you know it’s beautiful -- I’m going

to die in the World Trade Center

on a beautiful summer morning.’

I just like, it’s like a little denial

and disbelief sets in and... then I

started getting hit with stuff, you

know, it was just debris was hitting

me. It went dark and then the

next thing was just total silence.

Nothing. No wind. No noise. No

light. Nothing. And then I started

hearing noises, I started hearing

like moaning and guys were starting

to communicate, yell out. These

were the guys I was trapped with.

They’re calling out, ‘Who’s there?,’

‘You guys all right?,’ blah, blah,

blah, and this kind of thing. And I

realized I wasn’t alone, ‘cause when

you’re alone in a situation like that,

that’s like existential isolation, it

like - (laughs) I mean - and then you

find out you’re with other people

it makes you feel a lot better, even

though you know you’re in a very

bad situation at least there’s other

people. But then the strangest thing

happened, this beam of sunlight

came right in on us, like about

8 inches long, but it was clearlysunlight. It was all dirty and full of

debris and it looked like pepper was

floating around in it, sort of. But it

was sunlight, I’m like amazed now

(laughs) a 110 story building above

us and I’m looking up at the sun.”

- FDNY Lt. Mickey Kross, Engine 16


and Through

the Day

Response at the World Trade

Center Site

Throughout the afternoon, volunteers,

first responders, and construction workers

arrive at the site to search for survivors.

Firefighters, police officers, paramedics

and other emergency service workers

stream to the site to join in the firefight

and rescue efforts. Operations continue

around the clock.


FDNY Rescue Civilian Pasquale

Buzzelli is Rescued From Rubble of

Stairwell B at WTC site

Ultimately, only 18 people deeply

embedded in the debris pulled

themselves out or were rescued, including

14 who were together in the shaft of a

North Tower stairwell. The last survivor

was found only 26 hours after the towers



Collapse of 7 World Trade Center

Because lower Manhattan’s waterlines

have been compromised, the FDNY

cannot get water to fight the flames.

Adjacent to the North Tower, 7 World Trade

Center had suffered significant damage in

the collapse. Fires caused by the collapse

of 1 WTC lead to structural instability, and

ultimately, total collapse.

There are no casualties because the 47-

story tower had been evacuated that

morning. However, the fall of the building

sends first responders racing away from

the collapsing structure to save their own



Rescue Workers Locate Trapped

PAPD Officers

Rescuers locate PAPD Sgt. John

McLoughlin and Officer William Jimeno

in the debris of the World Trade Center.

They free Officer Jimeno after three

hours of dangerous tunneling work. Sgt.

McLoughlin’s rescue takes another eight


Rescue operations continue throughout

the night. Thousands of construction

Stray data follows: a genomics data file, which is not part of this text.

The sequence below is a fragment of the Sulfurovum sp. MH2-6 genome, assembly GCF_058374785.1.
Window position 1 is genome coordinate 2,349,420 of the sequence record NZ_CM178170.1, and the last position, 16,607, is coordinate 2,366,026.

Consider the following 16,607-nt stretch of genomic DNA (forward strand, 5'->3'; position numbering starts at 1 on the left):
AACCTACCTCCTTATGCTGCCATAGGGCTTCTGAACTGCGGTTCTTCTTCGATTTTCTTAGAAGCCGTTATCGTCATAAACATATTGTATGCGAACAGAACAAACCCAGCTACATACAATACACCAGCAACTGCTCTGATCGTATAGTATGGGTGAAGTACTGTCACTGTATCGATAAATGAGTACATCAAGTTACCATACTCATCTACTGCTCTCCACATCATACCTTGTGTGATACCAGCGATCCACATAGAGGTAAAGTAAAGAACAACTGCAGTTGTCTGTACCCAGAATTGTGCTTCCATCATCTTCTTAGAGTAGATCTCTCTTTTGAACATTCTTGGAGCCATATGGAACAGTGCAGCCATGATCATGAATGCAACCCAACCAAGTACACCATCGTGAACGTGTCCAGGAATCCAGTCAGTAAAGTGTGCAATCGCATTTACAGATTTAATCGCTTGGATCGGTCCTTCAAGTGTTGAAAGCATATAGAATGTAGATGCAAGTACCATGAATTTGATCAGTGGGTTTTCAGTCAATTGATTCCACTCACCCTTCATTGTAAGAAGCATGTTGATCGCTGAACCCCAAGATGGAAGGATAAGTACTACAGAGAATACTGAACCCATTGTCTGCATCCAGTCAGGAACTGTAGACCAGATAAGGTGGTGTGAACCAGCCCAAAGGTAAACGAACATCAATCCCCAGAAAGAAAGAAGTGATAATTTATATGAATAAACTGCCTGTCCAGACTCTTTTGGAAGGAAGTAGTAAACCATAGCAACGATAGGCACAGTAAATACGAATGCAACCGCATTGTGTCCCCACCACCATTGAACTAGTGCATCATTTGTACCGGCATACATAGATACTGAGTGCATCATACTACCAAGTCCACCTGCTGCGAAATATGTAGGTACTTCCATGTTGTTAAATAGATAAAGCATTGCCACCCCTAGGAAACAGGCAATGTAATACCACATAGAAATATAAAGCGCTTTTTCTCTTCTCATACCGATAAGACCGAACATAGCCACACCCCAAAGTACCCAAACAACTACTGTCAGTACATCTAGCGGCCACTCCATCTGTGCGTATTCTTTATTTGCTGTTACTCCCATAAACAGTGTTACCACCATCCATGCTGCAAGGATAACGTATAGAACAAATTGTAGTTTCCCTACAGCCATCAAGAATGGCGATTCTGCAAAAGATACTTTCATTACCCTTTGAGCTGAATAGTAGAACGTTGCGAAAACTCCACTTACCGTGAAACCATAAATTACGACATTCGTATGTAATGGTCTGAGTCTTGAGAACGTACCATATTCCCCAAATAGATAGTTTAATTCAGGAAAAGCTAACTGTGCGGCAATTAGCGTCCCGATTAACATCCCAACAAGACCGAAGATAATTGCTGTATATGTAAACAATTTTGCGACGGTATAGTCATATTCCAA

workers, first responders, and selfdispatched

volunteers converge at

Ground Zero to search for survivors,

improvising bucket brigades to remove


Workers will extricate the eighteenth

survivor, Genelle Guzman, from the

remains of Stairwell B on the afternoon of

September 12. She will be the last person

rescued alive.


President George W. Bush

Addresses the Nation

Back in the White House, President Bush

addresses a shocked nation, praising the

strength of the nation in the face of the

overwhelming events. “Terrorist attacks

can ... shattered steel, but they cannot

dent the steel of American resolve,” he

says. “Today, our nation saw evil -- the

very worst of human nature -- and we

responded with the best of America. With

the daring of our rescue workers, with the

caring for strangers and neighbors who

came to give blood and help in any way

they could.”

President Bush visits and speaks with

rescue and recovery personnel at Ground

Zero on September 14, 2001. A National

Day of Prayer and Remembrance is


Rescue, Recovery and Rebuilding

Federal, state, and local officials initiated

rescue and/or recovery operations at all

three attack sites, supported by thousands

of first responders, ironworkers, engineers

and members of the building trades.

The attacks resulted in nearly 3,000

fatalities -- the largest loss of life from

a hostile attack by a foreign entity on

American soil. The Fire Department of

New York lost 346 members of its force,

the New York Police Department lost 23,

and the Port Authority Police Department

lost 37, the largest loss of emergency

responders in a single event in U.S. history.

At the three attack sites, days and weeks

-- and in New York City, months -- were

spent extinguishing fires, searching for

survivors and, ultimately, searching for

remains of the victims. It took nine months

to remove approximately 1.8 million tons

of debris from the World Trade Center site.

In the aftermath of 9/11, donations of

money and supplies poured in and

thousands of people volunteered their

help and support. Memorials, services

and vigils were held in New York City,

Washington, D.C., Pennsylvania, and all

over the world.

A federal fund compensated victims’

families and severely injured survivors.

Families of victims advocated for the

formation of the 9/11 Commission,

which investigated the attacks and

issued a report with analysis and


Advanced DNA technology continues to

be used to identify the remains of victims.

However, human remains have still not

been identified for approximately 40% of

the WTC victims.

Public and private sectors partnered to

support lower Manhattan’s recovery,

growth and revitalization, and worked to

balance the need to remember and honor

the victims with the need for a strong and

vibrant community.